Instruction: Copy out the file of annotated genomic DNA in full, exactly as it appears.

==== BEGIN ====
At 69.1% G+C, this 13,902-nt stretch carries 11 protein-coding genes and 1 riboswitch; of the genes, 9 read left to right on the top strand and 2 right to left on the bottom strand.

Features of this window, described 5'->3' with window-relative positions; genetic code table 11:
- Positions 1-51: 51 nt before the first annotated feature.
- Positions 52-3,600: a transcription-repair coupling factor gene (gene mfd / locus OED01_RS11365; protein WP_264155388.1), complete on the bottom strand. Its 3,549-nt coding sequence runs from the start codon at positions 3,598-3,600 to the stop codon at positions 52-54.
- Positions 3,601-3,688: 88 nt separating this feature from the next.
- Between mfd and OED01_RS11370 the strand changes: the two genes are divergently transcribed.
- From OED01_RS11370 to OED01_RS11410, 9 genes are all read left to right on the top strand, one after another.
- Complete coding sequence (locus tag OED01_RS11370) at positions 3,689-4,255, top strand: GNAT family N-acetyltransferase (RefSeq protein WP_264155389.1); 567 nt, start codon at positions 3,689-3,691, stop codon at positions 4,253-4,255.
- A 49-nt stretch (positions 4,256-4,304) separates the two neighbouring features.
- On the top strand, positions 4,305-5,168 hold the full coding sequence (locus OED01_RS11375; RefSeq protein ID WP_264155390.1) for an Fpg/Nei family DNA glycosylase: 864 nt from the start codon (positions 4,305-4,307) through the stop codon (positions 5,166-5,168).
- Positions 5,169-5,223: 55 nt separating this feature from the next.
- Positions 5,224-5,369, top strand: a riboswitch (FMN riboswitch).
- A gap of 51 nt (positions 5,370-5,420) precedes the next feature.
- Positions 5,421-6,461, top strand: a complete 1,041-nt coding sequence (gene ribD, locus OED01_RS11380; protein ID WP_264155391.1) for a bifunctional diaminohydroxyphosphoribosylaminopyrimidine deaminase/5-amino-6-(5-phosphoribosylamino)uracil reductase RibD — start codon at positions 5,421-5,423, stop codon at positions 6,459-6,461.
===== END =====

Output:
At 69.1% G+C, this 13,902-nt stretch carries 11 protein-coding genes and 1 riboswitch; of the genes, 9 read left to right on the top strand and 2 right to left on the bottom strand.

Features of this window, described 5'->3' with window-relative positions; genetic code table 11:
- Positions 1-51: 51 nt before the first annotated feature.
- Positions 52-3,600: a transcription-repair coupling factor gene (gene mfd / locus OED01_RS11365; protein WP_264155388.1), complete on the bottom strand. Its 3,549-nt coding sequence runs from the start codon at positions 3,598-3,600 to the stop codon at positions 52-54.
- Positions 3,601-3,688: 88 nt separating this feature from the next.
- Between mfd and OED01_RS11370 the strand changes: the two genes are divergently transcribed.
- From OED01_RS11370 to OED01_RS11410, 9 genes are all read left to right on the top strand, one after another.
- Complete coding sequence (locus tag OED01_RS11370) at positions 3,689-4,255, top strand: GNAT family N-acetyltransferase (RefSeq protein WP_264155389.1); 567 nt, start codon at positions 3,689-3,691, stop codon at positions 4,253-4,255.
- A 49-nt stretch (positions 4,256-4,304) separates the two neighbouring features.
- On the top strand, positions 4,305-5,168 hold the full coding sequence (locus OED01_RS11375; RefSeq protein ID WP_264155390.1) for an Fpg/Nei family DNA glycosylase: 864 nt from the start codon (positions 4,305-4,307) through the stop codon (positions 5,166-5,168).
- Positions 5,169-5,223: 55 nt separating this feature from the next.
- Positions 5,224-5,369, top strand: a riboswitch (FMN riboswitch).
- A gap of 51 nt (positions 5,370-5,420) precedes the next feature.
- Positions 5,421-6,461, top strand: a complete 1,041-nt coding sequence (gene ribD, locus OED01_RS11380; protein ID WP_264155391.1) for a bifunctional diaminohydroxyphosphoribosylaminopyrimidine deaminase/5-amino-6-(5-phosphoribosylamino)uracil reductase RibD — start codon at positions 5,421-5,423, stop codon at positions 6,459-6,461.